Don’t get me wrong, I love sleeping on and under linen. I love ironing linen and putting my best plates and glasses on a crisp linen tablecloth. I even love sewing linen: It moves around a lot as you sew. I like the fact that it demands my full attention. So that, like a Buddhist, I am fully present.
The wonderful Beth Moran let me have a look at (and feel of) some linen threads the week I did her weaving workshop and as I’ve already described it feels like razor blades. On reflection though I think a better description would be that it feels like the grass you get on sand dunes.
In industrial weaving the threads are kept wet to prevent stretching. A “Size” or mild adhesive is used and temperature needs to be around 20° with a relative humidity of 75% – 80%
So I don’t weave linen at home. But having learnt how to vegetable dye wool, I thought “How great would it be to have a range of table-linens both inspired by the colours of Ireland and created using plants native to Ireland?”
The first step was Onion Skin dyeing. Actually, the first step was trying to find Alum Mordant in Ireland. This makes the fabric more receptive to dye.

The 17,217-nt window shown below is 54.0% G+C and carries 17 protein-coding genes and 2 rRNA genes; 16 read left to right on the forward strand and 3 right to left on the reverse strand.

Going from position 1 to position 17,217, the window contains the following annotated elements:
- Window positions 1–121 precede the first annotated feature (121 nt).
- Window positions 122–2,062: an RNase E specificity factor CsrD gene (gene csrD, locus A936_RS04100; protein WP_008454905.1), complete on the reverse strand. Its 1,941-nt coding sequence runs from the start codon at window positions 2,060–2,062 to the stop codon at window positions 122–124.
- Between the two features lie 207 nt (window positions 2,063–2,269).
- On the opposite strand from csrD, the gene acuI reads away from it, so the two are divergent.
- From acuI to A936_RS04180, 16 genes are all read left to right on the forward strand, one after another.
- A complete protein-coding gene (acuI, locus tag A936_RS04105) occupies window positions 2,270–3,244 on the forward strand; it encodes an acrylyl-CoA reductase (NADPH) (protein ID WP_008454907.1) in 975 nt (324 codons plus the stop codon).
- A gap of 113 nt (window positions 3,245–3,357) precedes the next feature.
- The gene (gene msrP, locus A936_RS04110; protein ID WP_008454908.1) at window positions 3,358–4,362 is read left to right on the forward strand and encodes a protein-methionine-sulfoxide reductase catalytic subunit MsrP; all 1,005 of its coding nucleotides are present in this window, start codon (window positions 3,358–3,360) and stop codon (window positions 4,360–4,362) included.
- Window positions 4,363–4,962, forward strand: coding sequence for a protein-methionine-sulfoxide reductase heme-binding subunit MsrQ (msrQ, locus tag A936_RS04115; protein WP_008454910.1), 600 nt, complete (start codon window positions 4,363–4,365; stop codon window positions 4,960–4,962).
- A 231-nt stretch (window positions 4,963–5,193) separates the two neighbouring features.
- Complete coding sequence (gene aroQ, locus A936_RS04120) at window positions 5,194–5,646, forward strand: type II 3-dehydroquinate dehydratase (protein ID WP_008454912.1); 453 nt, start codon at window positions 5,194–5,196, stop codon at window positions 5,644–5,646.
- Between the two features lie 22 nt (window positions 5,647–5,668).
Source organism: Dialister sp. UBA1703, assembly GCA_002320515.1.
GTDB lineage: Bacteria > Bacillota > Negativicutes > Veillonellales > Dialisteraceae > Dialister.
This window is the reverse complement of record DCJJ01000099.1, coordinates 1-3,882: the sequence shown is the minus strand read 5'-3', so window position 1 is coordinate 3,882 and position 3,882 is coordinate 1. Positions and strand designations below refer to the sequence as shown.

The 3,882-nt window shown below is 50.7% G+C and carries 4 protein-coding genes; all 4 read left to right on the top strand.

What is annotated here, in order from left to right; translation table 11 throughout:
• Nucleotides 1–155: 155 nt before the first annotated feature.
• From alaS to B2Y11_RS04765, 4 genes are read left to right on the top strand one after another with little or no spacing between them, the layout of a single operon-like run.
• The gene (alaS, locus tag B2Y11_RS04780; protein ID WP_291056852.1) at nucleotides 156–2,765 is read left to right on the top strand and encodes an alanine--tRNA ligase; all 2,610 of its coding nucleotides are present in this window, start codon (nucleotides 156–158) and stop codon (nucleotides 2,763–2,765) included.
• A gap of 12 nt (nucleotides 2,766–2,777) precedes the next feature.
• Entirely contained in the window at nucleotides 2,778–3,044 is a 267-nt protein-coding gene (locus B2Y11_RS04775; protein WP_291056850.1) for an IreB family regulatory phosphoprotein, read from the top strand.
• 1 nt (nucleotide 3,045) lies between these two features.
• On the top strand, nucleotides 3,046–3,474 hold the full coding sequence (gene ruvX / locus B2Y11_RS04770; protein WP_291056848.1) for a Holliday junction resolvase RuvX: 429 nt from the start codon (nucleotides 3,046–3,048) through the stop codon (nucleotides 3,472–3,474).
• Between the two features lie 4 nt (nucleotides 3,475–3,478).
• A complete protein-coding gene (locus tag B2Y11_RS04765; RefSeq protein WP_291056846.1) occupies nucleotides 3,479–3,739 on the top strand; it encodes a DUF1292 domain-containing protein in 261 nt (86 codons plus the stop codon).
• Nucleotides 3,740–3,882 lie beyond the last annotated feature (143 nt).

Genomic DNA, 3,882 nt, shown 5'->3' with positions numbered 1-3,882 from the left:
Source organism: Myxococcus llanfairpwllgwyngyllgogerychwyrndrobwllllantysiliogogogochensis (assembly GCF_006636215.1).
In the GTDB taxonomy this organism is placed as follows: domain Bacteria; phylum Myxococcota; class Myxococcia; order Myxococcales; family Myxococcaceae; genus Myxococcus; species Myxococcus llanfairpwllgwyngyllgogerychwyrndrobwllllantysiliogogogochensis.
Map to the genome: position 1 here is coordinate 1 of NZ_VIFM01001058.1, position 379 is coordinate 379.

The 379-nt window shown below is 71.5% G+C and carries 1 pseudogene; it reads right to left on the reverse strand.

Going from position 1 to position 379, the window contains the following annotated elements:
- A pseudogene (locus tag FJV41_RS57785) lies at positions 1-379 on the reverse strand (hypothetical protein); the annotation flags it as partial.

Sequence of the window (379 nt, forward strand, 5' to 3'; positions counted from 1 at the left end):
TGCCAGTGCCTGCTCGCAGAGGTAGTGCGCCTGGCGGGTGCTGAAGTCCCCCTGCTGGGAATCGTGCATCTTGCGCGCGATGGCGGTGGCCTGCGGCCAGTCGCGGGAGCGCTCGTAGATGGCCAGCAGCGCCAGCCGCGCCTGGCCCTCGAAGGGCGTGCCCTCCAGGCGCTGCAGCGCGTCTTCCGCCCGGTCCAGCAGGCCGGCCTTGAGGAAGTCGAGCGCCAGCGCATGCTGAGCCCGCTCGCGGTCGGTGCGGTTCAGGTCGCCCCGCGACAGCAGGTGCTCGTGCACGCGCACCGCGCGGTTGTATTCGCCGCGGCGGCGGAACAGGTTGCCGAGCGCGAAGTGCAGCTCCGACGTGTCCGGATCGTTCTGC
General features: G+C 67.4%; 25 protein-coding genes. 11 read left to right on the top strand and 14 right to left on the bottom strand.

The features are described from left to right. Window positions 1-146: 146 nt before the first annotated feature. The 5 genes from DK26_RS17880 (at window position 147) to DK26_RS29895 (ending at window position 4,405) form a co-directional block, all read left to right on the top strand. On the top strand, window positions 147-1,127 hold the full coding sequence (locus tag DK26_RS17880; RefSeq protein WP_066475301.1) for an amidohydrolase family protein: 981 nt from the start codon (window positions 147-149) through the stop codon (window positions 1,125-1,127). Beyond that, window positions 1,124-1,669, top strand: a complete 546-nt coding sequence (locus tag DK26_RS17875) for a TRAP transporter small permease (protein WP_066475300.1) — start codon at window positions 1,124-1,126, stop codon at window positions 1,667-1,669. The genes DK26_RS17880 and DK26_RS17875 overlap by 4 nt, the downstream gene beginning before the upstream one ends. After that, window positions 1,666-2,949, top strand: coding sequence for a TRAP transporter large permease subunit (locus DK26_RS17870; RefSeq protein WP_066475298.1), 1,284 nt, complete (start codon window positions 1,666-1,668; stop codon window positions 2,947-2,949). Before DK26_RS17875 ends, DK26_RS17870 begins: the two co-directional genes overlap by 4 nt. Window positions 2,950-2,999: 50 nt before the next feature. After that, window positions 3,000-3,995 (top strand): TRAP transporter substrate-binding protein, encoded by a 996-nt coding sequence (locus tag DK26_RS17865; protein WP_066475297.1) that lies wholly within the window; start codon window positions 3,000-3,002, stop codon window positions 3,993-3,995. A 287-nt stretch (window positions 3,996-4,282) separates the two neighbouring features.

In theory you can buy Alum in a chemist. In practise, bar faking an illness you’ve never heard of so you can get a prescription, you no longer can. Talk to Doctor Interweb instead, where you can find lots and lots of natural dyeing websites, blogs and online shops.
Something I noticed while researching this was that very few of these sites were talking about dyeing linen. Wool was the fibre of choice, or sometimes organic cotton. Given that dyed flax fibers have been found in a prehistoric cave in Georgia (Roughly 36,000 years old) it can clearly be done. The problem is that linen is a cellulose fibre and needs to be brought to a high ph alkaline level in order to take the colour. This can be done using either an ammonia or stale urine bath. Nice.
I didn’t, in fact, check the ph of my water before mordanting, but I gave the fabric a good hour long simmer in alum & water, then left it to cure overnight before dyeing.
I brought onion skins and cold water to the boil, then brought it back down to a simmer and added the linen. I gave it a good hour’s rolling simmer until the fabric was an egg-yolk yellow. It was a rare sunny day so I line-dried that batch of linen while I dyed a second batch in the same dye bath.
When the second lot were done I added a handful of walnut shells to the dye bath and then gave my first batch another go. The result is very slightly darker, but tonally way more interesting. There seems to be a lot more depth to the colour and honestly I’m not sure if it was the double bath or the walnut that did it.
The next step then is to check it’s colour fast. I want to use this linen for napkins so it’s vital they can be washed at a high temperature. Guess what? They can’t!
To Be Continued….